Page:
City of Lies (Counterfeit Lady)
by Victoria Thompson
Cover Artist: Alana Colucci
Review by Gayle Surrette
Berkley Hardcover / eBook ISBN/ITEM#: 9780399586576
Date: 07 November 2017 List Price $26.00 Amazon US / Amazon UK
Elizabeth Miles and her brother, Jake, are running a con on Oscar Thornton. With the help of a fellow conman, they plan to take Thornton for a lot of money. The three of them were running the con with full backup and when it went off, Thornton was out for revenge. Elizabeth ran and avoided the thugs Thornton sent after her by slipping in with a group of suffragettes demonstrating in front of the White House for the women's vote.
When the suffragettes get arrested, Elizabeth thinks this would be a great way to avoid Thornton and his hired goons as she could stay in jail until he cools off and moves on. She didn't count on the fact that Thornton was the type to hold a grudge, especially against women. She also didn't expect to come to care for the women she was arrested with or to find she had began to understand their dedication to a cause that they saw as being for all women and minorities that were disenfranchised.
The women weren't sent to the local jail, but to a workhouse and cut off from all outside communications. No one knew where they were, which was fine with Elizabeth, but the lawyers working with the suffragettes didn't know where to find them either. One of the lawyers looking for them was Gideon Bates, whose mother had been among those arrested. Gideon was also a friend of the brother of Anna Vanderslice, a young girl Elizabeth had become acquainted with and cared for in the workhouse.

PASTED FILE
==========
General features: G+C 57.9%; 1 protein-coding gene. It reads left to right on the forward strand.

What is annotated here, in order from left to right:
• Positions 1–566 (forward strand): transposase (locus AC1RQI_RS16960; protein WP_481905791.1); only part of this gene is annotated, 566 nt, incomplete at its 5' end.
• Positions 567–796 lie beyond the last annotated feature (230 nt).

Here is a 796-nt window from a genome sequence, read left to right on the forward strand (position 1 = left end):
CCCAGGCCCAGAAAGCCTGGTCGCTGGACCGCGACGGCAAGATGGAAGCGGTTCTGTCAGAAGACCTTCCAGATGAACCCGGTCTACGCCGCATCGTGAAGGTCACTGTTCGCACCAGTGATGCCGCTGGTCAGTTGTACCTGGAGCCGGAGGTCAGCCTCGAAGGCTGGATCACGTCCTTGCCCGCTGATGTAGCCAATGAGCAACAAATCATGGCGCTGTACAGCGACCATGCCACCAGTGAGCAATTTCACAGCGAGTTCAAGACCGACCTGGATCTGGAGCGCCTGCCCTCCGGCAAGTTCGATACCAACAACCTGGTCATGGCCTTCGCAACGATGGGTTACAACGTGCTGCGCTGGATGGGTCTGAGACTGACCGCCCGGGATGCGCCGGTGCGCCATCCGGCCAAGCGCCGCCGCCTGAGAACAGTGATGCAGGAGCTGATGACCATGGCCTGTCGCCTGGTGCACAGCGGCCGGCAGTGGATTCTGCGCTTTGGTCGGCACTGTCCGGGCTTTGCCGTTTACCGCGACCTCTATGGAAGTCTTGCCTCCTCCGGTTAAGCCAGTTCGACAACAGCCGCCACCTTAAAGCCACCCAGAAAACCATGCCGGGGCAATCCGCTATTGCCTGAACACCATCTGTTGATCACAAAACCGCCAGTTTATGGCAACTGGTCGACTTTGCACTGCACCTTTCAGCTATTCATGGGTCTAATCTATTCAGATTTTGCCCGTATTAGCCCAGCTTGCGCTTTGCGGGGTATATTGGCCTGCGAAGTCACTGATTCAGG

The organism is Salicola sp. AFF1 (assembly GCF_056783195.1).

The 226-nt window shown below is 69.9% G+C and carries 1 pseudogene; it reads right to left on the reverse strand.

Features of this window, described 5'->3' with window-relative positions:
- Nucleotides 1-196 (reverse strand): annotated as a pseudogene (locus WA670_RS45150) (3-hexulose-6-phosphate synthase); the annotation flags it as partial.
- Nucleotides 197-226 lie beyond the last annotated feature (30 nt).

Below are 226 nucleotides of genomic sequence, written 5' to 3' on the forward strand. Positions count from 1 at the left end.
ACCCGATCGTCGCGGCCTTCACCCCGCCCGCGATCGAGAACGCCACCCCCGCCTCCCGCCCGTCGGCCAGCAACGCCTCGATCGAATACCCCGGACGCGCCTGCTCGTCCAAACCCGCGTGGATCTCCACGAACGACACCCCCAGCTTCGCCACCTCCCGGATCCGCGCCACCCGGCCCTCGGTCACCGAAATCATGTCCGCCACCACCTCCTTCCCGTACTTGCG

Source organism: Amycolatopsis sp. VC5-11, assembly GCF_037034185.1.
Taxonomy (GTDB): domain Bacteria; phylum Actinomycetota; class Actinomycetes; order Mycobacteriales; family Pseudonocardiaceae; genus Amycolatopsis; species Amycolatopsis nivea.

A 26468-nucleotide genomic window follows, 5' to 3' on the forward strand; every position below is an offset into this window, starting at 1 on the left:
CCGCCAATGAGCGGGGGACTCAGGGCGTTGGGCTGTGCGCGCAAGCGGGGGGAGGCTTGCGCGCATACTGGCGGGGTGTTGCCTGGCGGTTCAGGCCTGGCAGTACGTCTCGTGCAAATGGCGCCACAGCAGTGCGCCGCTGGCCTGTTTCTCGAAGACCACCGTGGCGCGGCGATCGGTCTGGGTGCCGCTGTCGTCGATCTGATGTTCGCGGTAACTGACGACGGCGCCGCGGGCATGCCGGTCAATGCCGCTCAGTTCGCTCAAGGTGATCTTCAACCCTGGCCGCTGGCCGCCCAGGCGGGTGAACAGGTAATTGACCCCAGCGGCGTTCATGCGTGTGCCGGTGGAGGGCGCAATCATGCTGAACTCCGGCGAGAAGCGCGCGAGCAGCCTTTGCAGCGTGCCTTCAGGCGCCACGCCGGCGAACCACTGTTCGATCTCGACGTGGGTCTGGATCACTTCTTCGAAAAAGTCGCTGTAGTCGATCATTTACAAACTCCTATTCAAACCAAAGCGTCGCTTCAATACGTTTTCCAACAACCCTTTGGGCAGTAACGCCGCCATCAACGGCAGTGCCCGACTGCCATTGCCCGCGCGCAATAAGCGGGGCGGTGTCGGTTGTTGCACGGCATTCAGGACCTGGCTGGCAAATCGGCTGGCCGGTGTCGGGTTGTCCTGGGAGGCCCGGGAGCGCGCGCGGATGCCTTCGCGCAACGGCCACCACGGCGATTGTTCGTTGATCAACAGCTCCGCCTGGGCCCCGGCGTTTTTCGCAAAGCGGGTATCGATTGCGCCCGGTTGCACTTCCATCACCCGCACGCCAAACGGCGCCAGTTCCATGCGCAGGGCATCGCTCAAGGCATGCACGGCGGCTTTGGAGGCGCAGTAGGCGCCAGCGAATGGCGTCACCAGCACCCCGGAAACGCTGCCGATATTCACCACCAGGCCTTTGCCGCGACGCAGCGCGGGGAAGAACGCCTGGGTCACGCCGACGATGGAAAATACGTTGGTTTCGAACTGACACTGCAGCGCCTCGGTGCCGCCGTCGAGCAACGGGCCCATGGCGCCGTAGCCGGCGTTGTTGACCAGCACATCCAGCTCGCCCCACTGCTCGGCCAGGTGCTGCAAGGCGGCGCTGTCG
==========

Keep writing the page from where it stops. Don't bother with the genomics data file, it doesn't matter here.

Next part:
While the major plot is a con gone wrong and the consequence that result when the mark is not as innocent or helpless to wreak vengeance as they thought, the subplot of Elizabeth's encounter with the suffragettes grounds the story in the time period as well as giving a view of the plight of women of all economic levels. The women talk of their efforts but, despite the fact that they are mostly well-off individuals, they care about all women, even those in poverty though they are not truly aware of what those without money or opportunity actually deal with on a daily basis.
I was hooked almost immediately and couldn't wait to find out how Elizabeth would escape Thornton and his thugs. Would she manage to avoid him? How would she fit in with the suffragettes? Would she take part in their hunger strike? Would she stay with them or pay her fine and walk free – probably right into Thornton's plan for vengeance. The questions keep you reading and the story is tightly plotted and historically accurate enough to make you feel for these women who fought so hard so that women could vote.
Entertaining, informative, and not to be missed if you like strong female characters and historical thrillers.